BW: Briefly. Towards the end of the season you wanted to act like you wanted it to make it. On the other hand, reality was slapping you in the face. So you really tried to stay away from talking about it, it was such a downer. There were only negative things, and you knew that you probably wouldn't get paid for playing.

HOF: The Chicago Fire forfeited its final game in Philadelphia, and folded. What did you think your future was at that time?

BW: Well, during the last games of the season, people were talking about reorganization, already talking about next year, and how to fix the problems that were there. Everybody wanted success and wanted it to happen- including myself. I think the owners of the remaining teams went into some sort of draft so the players couldn't just go around and sign with anyone. I in fact was talking with several teams up in Canada, and Shreveport was the only team that contacted me from the WFL. I think that was because it was pre-negotiated as to what players would be available to what teams. A short time after that, the Shreveport team contacted me. I had an opportunity to renegotiate my contract with the Steamer and certainly did so with the same lawyer I was working with at the time. I came out with a wonderful, no-cut contract in Shreveport. I was one of the lucky ones. No other player on the Steamer had that luxury. That came to haunt me later in the season, but I had paid my dues and got me a competent attorney that pieced this contact together for me.

It was tough during the '75 season when I was getting paid and nobody else on the team was- nobody. Virtually, the players, I don't want to say blackballed me- they were professionals- but they were looking at me saying, "why don't you share what you're getting with us?" Well there again, if I had I would have ended up back where I started with Detroit and Chicago. It was very tough. It was a rough situation in Shreveport.

HOF: What was it like in Shreveport during training camp?

BW: I went to Shreveport as the starting quarterback. We had gone into practices, two-a-day practices, which was the preseason practices. Anybody that knows football, who has experience in football knows that the defense is weeks and weeks ahead of the offense. The offense is primarily timing, the defense is "get up and go".† And for some reason the coaching staff was allowing full speed to the quarterbacks on day one, the first week of training camp. The defense was literally running over the offense which is trying to piece together timing plays and all of these things that take timing and weeks and weeks of practice to blend it into a unit. They started scrimmaging, full speed on the quarterback, which is basically unheard of in training camp, due to injuries. I injured my rotary cuff so bad that I couldn't play the entire season. They went on to injure D.C. Nobles, another quarterback. Edd Hargett, who came from the Hawaiians, was left to run the team. They started taking us out of there in wheelchairs. There again, inexperienced coaching.

HOF: What was your impression of Steamer head coach Marshall Taylor?

BW: I think he was very enthusiastic and optimistic about the chances for success of the team and the WFL. My impression was that he was better suited for college than for professional football. When you get to the pros, guys like Jim Nance and myself are making a career and a livelihood for their families. The "gun-ho" type of atmosphere is great for college, but I felt we were not in a position to listen to that type of college atmosphere. I don't think Coach Taylor realized this. Don Maynard, the former New York Jets receiver, knew that we were out there working hard and needed to be treated like professionals. We never would have gone through the preseason injuries that we did. When I was hurt, they told me, "You're fine. Get back out there."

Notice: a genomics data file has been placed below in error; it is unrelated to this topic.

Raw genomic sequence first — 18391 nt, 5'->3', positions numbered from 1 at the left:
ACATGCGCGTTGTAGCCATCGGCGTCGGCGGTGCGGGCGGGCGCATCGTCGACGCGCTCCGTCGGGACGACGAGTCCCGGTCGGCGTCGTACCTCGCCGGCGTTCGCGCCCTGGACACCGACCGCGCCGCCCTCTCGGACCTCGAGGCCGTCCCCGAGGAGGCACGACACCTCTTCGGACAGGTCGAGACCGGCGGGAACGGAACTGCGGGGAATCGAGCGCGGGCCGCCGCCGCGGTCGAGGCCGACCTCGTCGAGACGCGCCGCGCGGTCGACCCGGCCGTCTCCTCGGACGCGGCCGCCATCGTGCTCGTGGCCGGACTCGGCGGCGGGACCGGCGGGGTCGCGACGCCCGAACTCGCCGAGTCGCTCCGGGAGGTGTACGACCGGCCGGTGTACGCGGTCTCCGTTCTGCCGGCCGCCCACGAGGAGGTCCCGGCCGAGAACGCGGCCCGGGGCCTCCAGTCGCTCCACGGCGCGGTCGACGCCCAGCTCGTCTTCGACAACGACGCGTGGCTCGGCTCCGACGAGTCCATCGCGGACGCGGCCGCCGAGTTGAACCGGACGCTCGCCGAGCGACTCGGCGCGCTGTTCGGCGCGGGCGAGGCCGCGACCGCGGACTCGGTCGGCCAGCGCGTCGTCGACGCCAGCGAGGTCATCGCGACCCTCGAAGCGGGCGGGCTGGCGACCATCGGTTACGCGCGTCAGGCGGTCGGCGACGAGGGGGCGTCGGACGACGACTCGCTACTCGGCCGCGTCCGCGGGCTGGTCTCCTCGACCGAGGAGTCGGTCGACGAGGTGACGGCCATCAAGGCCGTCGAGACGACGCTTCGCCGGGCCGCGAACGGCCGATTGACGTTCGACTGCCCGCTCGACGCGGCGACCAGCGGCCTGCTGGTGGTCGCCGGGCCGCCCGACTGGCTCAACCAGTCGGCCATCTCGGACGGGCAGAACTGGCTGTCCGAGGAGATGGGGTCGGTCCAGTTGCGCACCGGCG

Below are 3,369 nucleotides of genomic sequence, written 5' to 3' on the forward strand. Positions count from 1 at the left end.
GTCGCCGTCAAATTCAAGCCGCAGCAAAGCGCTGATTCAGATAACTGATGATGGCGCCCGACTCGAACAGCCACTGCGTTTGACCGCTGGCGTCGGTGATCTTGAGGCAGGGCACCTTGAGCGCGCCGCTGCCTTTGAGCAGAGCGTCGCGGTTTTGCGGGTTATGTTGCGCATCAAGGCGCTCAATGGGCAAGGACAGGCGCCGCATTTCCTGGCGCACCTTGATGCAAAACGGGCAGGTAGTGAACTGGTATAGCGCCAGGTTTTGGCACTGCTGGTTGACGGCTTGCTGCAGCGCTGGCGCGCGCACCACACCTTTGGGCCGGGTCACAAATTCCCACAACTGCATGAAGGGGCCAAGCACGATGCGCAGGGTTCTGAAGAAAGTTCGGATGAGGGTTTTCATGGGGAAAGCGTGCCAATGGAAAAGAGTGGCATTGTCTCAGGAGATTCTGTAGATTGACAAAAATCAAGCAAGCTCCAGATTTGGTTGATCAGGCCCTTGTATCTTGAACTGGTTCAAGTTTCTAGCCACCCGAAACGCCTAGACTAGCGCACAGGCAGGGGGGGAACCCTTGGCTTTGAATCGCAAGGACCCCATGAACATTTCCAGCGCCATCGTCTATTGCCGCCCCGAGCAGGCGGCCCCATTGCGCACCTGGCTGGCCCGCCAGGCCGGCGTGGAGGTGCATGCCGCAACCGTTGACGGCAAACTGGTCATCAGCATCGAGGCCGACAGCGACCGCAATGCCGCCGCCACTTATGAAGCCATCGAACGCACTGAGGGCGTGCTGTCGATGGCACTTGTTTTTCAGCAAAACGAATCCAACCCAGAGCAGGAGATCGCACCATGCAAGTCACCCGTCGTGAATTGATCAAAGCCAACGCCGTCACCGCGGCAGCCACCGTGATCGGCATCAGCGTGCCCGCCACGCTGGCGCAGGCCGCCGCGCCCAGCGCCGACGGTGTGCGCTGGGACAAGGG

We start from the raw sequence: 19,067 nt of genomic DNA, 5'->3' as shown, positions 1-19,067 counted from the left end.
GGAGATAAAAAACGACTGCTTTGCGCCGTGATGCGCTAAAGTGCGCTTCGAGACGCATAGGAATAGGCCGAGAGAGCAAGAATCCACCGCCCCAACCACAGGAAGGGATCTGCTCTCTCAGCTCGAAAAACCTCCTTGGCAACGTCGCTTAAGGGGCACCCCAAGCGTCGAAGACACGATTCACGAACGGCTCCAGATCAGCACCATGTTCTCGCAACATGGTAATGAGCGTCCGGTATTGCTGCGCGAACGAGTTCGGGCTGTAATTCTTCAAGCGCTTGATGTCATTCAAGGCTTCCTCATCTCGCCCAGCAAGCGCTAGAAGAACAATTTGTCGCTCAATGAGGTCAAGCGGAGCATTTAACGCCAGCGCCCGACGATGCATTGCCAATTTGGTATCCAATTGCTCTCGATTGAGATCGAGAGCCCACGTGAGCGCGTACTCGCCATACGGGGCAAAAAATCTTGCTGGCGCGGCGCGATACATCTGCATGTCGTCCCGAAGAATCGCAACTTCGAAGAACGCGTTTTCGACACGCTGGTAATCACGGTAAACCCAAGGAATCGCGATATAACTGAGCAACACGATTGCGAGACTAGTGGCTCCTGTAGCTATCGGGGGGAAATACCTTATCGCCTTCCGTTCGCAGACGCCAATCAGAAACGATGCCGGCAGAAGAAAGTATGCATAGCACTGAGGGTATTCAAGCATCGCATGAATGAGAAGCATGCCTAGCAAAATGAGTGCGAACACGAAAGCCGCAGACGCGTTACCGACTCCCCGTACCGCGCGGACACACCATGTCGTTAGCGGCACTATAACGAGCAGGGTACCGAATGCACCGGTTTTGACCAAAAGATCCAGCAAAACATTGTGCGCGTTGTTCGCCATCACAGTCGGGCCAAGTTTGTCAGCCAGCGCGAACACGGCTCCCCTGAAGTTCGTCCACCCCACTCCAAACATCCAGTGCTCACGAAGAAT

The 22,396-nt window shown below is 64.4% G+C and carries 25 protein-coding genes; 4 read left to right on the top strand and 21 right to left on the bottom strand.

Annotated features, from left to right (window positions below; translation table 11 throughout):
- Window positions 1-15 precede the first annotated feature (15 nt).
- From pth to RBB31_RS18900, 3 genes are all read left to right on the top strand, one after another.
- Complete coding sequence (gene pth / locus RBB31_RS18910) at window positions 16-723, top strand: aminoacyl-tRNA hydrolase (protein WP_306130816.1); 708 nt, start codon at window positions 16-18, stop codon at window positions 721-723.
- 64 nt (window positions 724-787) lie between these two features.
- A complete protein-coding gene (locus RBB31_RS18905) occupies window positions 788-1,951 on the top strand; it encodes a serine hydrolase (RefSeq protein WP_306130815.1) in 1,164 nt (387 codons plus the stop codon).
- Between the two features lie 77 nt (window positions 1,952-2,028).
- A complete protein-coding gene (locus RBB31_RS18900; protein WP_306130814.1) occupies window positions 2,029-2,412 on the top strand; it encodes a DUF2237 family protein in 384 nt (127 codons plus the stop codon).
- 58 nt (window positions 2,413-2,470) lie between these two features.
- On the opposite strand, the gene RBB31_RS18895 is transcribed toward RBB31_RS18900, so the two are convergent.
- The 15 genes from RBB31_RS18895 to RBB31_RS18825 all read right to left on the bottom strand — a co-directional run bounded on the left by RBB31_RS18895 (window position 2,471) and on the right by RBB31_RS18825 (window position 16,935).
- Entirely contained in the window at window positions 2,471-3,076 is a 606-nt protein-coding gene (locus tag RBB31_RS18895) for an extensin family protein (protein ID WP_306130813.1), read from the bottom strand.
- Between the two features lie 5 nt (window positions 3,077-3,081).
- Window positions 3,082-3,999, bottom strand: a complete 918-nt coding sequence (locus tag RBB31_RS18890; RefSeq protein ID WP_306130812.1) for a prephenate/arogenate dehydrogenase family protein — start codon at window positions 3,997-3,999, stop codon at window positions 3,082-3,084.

HOF: One of your team mates was WFL all-time leading rusher Jim Nance. What kind of player was Jim Nance?

BW: Jim was a great big, barrel-chested, huge legged running back that did a lot of punishment when he ran. He had a lot of experience, knew how to read blockers, and knew how to recognize and read defenses and his NFL experience really helped him become a great running back in the WFL. He was a big load to bring down.

HOF: How would you evaluate the Steamer roster?

BW: They had a lot of unique individual talent. We didn't have a lot of great players, the team wasn't too well molded, and it didn't take advantage of the strengths of the team.

HOF: How would you rate the Shreveport fans? Especially coming from Detroit and Chicago?

BW: They were fantastic. Shreveport fans were great fans. They were deprived of sports, and the city really rounded up and supported the team. I can recall going into restaurants and drug stores and being asked for an autograph. We visited a lot of hospitals and did a lot of speaking engagements in Shreveport. The fans were really warm and appreciative of the opportunity to have a team. The reaction was very much different than in Detroit and Chicago.

HOF: When did you hear that the World Football League had folded?

BW: Rumors were all around. Guys were wondering, "when am I just getting' in my car and drivin' home?" The end results were becoming apparent. I lived in Shreveport, by a lake, and myself and some of the other players were sitting around and one of the equipment managers came over and said, "there's some padlocks on all the equipment rooms and they're not ours!" We sat there starring at each other.

There was no team meeting, no phone calls- only word of mouth. I suspect that if they had a meeting of some sort it wouldn't have gone over very well at all.

HOF: Did you pursue football after the WFL?

BW: No. I had two knee injuries. My first major surgery was in 1968. So, my left leg was giving out on me and my arm, which was my best asset, was done- if you can't throw or run you can't really play quarterback. I returned to my business in Georgia.

NOTE: The Bubba Wyche was conducted by Jim Cusano and Richie Franklin. This interview appeared on the former WFL Hall of Fame Web site, and is used with permission. This interview is property of the World Football League Web site and may not be used without the permission of the Web site owners.